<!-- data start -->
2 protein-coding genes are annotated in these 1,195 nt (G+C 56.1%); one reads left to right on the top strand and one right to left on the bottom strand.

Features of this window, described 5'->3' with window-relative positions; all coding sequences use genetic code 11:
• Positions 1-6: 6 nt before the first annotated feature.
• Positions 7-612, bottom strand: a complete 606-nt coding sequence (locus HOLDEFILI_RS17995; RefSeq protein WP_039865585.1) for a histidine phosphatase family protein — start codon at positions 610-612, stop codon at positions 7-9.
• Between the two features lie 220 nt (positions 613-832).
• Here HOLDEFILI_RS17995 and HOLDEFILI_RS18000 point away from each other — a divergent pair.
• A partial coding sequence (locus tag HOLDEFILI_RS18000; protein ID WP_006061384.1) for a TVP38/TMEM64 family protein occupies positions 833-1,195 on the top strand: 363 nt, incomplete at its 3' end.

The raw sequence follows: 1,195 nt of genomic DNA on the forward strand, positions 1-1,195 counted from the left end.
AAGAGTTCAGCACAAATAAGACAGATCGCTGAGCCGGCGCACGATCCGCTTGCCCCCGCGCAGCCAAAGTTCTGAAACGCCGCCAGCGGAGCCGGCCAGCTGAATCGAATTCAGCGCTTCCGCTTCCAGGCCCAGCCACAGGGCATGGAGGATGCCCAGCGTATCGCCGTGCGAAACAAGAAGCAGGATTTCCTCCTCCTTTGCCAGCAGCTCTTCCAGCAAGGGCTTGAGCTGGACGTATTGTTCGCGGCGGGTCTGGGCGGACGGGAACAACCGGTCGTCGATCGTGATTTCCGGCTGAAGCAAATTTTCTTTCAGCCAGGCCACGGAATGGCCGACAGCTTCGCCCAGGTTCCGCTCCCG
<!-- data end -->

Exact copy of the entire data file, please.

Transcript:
2 protein-coding genes are annotated in these 1,195 nt (G+C 56.1%); one reads left to right on the top strand and one right to left on the bottom strand.

Features of this window, described 5'->3' with window-relative positions; all coding sequences use genetic code 11:
• Positions 1-6: 6 nt before the first annotated feature.
• Positions 7-612, bottom strand: a complete 606-nt coding sequence (locus HOLDEFILI_RS17995; RefSeq protein WP_039865585.1) for a histidine phosphatase family protein — start codon at positions 610-612, stop codon at positions 7-9.
• Between the two features lie 220 nt (positions 613-832).
• Here HOLDEFILI_RS17995 and HOLDEFILI_RS18000 point away from each other — a divergent pair.
• A partial coding sequence (locus tag HOLDEFILI_RS18000; protein ID WP_006061384.1) for a TVP38/TMEM64 family protein occupies positions 833-1,195 on the top strand: 363 nt, incomplete at its 3' end.

The raw sequence follows: 1,195 nt of genomic DNA on the forward strand, positions 1-1,195 counted from the left end.
AAGAGTTCAGCACAAATAAGACAGATCGCTGAGCCGGCGCACGATCCGCTTGCCCCCGCGCAGCCAAAGTTCTGAAACGCCGCCAGCGGAGCCGGCCAGCTGAATCGAATTCAGCGCTTCCGCTTCCAGGCCCAGCCACAGGGCATGGAGGATGCCCAGCGTATCGCCGTGCGAAACAAGAAGCAGGATTTCCTCCTCCTTTGCCAGCAGCTCTTCCAGCAAGGGCTTGAGCTGGACGTATTGTTCGCGGCGGGTCTGGGCGGACGGGAACAACCGGTCGTCGATCGTGATTTCCGGCTGAAGCAAATTTTCTTTCAGCCAGGCCACGGAATGGCCGACAGCTTCGCCCAGGTTCCGCTCCCG